Cell host & microbe | 10 Mar 2019
JJ Limon, J Tang, D Li, AJ Wolf, KS Michelsen, V Funari, M Gargus, C Nguyen, P Sharma, VI Maymi, ID Iliev, JH Skalski, J Brown, C Landers, J Borneman, J Braun, SR Targan, DPB McGovern and DM Underhill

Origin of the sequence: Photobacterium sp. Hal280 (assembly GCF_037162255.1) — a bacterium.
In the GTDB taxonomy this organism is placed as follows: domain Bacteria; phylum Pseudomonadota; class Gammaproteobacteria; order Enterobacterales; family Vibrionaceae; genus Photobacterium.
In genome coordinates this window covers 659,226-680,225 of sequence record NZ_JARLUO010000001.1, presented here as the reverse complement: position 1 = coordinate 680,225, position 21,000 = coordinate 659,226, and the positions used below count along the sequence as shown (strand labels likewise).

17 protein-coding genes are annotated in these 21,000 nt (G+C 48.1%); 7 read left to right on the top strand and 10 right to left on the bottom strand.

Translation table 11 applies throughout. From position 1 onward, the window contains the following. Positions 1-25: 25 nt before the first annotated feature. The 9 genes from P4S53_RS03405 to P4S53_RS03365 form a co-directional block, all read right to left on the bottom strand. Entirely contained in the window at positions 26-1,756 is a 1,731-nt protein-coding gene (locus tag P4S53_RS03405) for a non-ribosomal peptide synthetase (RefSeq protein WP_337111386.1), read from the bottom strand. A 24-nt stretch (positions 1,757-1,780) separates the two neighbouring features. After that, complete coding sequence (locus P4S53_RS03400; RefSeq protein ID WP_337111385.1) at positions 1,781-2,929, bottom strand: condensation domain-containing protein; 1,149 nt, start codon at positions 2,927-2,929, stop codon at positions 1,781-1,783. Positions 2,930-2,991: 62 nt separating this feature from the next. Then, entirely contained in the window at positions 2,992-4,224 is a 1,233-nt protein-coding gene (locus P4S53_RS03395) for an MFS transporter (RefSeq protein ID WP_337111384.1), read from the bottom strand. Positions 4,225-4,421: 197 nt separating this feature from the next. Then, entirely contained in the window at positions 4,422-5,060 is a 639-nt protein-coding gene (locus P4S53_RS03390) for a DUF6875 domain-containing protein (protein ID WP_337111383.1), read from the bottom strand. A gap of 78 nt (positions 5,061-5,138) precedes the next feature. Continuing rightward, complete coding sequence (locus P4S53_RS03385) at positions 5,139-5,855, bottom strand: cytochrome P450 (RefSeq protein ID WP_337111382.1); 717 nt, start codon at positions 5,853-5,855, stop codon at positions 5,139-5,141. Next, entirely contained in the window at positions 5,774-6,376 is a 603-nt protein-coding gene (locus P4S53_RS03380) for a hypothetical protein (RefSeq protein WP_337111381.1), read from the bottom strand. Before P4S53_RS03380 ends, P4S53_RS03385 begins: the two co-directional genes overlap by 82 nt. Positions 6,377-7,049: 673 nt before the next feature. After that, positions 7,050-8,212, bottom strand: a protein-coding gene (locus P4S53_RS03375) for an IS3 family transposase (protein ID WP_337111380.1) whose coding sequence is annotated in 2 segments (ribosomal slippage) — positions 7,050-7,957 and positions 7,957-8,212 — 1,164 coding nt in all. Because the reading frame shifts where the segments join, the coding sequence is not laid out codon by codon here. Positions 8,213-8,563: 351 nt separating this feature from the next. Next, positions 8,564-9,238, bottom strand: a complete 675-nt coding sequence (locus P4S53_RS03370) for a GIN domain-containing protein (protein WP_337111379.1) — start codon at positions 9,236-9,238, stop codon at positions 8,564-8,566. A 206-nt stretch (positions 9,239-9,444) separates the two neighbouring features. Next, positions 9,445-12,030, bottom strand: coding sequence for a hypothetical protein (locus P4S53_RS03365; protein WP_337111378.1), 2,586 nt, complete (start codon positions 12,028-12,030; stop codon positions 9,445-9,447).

Inflammatory bowel disease (IBD) is characterized by alterations in the intestinal microbiota and altered immune responses to gut microbiota. Evidence is accumulating that IBD is influenced by not only commensal bacteria but also commensal fungi. We characterized fungi directly associated with the intestinal mucosa in healthy people and Crohn’s disease patients and identified fungi specifically abundant in patients. One of these, the common skin resident fungus Malassezia restricta, is also linked to the presence of an IBD-associated polymorphism in the gene for CARD9, a signaling adaptor important for anti-fungal defense. M. restricta elicits innate inflammatory responses largely through CARD9 and is recognized by Crohn’s disease patient anti-fungal antibodies. This yeast elicits strong inflammatory cytokine production from innate cells harboring the IBD-linked polymorphism in CARD9 and exacerbates colitis via CARD9 in mouse models of disease. Collectively, these results suggest that targeting specific commensal fungi may be a therapeutic strategy for IBD.
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